Industry leaders like US giants Chevron and ExxonMobil, Russia’s LUKoil and China’s CNPC carry out massive oil production operations in Kazakhstan, investing billions of dollars and employing up to 17,000 people across the country. The aggregate budget of the three largest oil and gas projects in Kazakhstan – Kashagan, Karachaganak and Tengiz – is $45 billion.

“Three major projects – Kashagan, Tengiz and Karachaganak – account for 75 percent of all oil and gas service contracts in Kazakhstan. This number is set to grow following the growth of production at these three fields. All of this brings big economic opportunities, so it is important for Kazakh service companies to have equal conditions to participate in these projects,” the chairman of the Union of Oil Service Companies of Kazakhstan, Rashid Zhaksylykov, told a press conference in Astana.

Zhaksylykov’s statement about Kazakh service companies wanting to have an equal playing field to compete with their far larger rivals is part of a growing sentiment in the vast Central Asian nation after nearly 25 years on the sidelines. Kazakh companies are determined to be competitive with international companies when it comes to bidding on lucrative contracts and they hope this will send a message to buyers that Kazakh companies can be seen as equal partners with their foreign competitors.

“The average annual turnover of oil services in the extraction sector is $7 billion, of which 55 percent is carried out in Kazakhstan, but the share of Kazakh business, however, makes up less than 20 percent of that number,” said the director general of the Union of Oil Service Companies of Kazakhstan, Nurlan Zhumagulov.

Zhumagulov said the main reason why Kazakh service companies are left out of the profitable oil service contracts is that most are put up for bid in closed tenders.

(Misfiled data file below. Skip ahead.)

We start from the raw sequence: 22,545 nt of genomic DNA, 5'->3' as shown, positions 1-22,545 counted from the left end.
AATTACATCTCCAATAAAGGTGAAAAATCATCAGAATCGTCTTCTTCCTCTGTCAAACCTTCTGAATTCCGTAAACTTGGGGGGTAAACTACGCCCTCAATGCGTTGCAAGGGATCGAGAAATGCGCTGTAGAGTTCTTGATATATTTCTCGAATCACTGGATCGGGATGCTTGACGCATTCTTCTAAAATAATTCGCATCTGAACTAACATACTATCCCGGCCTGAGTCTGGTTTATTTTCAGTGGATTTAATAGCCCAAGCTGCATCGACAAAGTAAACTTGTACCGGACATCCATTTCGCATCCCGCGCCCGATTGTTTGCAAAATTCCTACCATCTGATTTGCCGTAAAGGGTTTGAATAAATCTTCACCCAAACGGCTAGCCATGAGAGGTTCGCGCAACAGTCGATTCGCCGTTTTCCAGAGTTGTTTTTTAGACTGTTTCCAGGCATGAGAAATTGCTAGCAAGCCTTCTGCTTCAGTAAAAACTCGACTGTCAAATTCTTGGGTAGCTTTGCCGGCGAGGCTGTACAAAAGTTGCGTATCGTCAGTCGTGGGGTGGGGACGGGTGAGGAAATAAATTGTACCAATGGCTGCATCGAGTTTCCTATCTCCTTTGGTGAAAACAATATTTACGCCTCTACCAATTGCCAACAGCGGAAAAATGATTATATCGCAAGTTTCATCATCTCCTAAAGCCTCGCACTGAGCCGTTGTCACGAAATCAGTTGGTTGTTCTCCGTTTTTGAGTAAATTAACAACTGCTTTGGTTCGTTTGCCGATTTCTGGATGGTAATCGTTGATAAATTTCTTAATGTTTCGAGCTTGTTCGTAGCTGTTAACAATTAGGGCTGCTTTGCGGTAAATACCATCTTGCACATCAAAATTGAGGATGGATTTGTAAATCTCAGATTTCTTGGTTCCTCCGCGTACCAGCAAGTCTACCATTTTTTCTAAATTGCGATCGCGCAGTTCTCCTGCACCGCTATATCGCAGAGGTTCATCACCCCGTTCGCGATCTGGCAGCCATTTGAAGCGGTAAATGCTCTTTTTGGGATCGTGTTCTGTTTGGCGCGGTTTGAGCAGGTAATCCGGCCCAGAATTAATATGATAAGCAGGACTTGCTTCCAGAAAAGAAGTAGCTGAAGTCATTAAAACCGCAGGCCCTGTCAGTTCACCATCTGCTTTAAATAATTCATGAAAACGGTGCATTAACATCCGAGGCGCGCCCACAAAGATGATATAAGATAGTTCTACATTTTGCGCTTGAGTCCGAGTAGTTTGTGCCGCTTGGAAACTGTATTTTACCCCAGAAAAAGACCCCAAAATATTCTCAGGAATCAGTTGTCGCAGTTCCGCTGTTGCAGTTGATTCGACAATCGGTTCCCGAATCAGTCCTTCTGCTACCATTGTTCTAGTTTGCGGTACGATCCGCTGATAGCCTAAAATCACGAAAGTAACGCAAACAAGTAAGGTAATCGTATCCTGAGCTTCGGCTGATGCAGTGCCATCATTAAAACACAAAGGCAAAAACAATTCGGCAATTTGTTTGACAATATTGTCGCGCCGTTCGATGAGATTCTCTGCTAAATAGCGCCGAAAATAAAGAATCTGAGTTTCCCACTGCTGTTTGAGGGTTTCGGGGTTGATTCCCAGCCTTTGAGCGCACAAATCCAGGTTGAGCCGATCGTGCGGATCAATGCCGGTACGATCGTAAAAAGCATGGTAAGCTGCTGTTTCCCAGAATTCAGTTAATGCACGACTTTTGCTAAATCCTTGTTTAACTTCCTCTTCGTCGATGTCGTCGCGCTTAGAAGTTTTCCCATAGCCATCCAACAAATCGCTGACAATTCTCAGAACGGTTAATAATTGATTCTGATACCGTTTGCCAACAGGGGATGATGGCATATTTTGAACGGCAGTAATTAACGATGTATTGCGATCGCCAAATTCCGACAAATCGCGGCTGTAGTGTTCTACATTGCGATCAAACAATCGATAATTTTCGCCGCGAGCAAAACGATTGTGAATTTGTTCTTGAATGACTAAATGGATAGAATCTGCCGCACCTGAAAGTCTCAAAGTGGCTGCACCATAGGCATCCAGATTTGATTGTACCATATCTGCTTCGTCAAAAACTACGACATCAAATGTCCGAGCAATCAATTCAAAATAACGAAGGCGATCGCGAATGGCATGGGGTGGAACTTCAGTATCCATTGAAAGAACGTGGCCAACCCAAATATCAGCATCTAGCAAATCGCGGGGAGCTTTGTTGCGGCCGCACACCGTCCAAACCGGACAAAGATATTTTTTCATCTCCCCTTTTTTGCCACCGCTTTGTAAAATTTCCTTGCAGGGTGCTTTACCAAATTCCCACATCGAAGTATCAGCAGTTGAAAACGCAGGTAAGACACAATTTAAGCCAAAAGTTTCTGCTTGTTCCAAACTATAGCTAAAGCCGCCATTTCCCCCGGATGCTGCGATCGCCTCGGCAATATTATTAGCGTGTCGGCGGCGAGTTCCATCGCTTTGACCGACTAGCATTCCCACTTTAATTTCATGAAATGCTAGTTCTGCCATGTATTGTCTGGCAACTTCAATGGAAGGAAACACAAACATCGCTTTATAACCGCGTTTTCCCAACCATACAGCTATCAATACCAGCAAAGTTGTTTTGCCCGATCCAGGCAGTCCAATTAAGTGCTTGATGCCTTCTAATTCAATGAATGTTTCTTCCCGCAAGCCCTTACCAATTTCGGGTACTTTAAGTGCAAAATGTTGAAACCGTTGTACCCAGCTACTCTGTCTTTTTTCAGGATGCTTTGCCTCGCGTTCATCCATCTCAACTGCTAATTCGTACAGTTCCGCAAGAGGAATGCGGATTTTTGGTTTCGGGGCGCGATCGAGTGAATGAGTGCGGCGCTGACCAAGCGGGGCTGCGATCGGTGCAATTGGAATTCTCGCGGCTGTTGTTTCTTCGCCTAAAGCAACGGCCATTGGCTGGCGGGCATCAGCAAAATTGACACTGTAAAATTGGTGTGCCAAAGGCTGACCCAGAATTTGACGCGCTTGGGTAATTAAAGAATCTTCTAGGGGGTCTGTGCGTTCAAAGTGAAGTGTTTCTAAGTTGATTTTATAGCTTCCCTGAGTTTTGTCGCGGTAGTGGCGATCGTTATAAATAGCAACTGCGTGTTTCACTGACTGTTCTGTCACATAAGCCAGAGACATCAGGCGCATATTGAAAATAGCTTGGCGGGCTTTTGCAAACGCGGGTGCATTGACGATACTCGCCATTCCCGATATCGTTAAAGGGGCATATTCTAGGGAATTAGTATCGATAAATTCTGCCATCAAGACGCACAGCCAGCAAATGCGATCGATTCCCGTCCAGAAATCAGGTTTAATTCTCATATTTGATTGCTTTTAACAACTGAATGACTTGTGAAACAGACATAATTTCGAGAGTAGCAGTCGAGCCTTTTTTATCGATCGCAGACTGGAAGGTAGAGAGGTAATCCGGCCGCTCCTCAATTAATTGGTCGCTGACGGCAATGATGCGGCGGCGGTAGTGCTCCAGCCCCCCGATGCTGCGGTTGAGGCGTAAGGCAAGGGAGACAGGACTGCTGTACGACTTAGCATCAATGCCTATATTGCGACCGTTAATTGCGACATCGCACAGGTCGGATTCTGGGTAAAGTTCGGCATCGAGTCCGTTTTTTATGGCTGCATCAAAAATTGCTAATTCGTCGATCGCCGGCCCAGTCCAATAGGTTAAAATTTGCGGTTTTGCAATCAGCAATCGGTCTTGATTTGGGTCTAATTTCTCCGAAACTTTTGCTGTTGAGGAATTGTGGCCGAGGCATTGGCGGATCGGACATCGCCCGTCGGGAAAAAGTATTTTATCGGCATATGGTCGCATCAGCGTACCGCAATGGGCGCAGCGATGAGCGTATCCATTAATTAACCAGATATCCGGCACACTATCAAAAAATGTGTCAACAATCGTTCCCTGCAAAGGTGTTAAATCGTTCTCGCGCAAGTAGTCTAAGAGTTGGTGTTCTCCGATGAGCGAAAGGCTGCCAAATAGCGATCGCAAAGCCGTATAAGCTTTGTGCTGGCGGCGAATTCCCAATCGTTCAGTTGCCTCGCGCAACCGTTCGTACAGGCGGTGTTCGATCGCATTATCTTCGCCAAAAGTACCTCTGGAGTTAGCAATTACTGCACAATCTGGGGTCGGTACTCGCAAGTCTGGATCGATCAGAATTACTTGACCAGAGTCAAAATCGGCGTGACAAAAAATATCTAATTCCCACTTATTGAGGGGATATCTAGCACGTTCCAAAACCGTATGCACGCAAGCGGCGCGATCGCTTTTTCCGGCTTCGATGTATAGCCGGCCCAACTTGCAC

“The contracts for Kashagan, Tengiz, and Karachaganak are put up for bid at closed tenders, allowing only invited companies to take part…these three projects account for 1.5 trillion tenges (€3.7 billion),” Zhumagulov said.

The majority of contracts from the operators of Kashagan, Tengiz, and Karachaganak are awarded to foreign companies, including some of the world’s top service companies. About 20 of those foreign companies are currently present in Kazakhstan – with 10 additional companies soon to arrive – and profiting handsomely from their operations.

A general shortage of working capital available to Kazakh services companies also prevents them from keeping up with their foreign competitors.

“TCO is currently tendering several building contracts with a budget of no less than one billion US dollars. The well-known international companies can access low-interest credits. With their credit rating and brand, they can receive cheap credits from foreign financial organisations. It is very difficult for Kazakh companies to receive credits even from domestic banks. Even if they got credits, the interest rate would be enormous – 15 or 20 percent, which makes it very difficult for them to compete,” Zhumagulov said.

Until recently, Chinese producers play a major role in keeping Kazakh companies out of the local energy market with two-year payment terms for services provided. Local companies could afford to wait 24 months to be paid. According to Zhumagulov, all major contracts are awarded to companies with Chinese capital and the tender documents are drawn up in such a way that the Kazakh companies don’t even try to bid.

The Kazakh Ministry of Energy has only recently stepped in to support local businesses by fixing the payment was fixed at two months.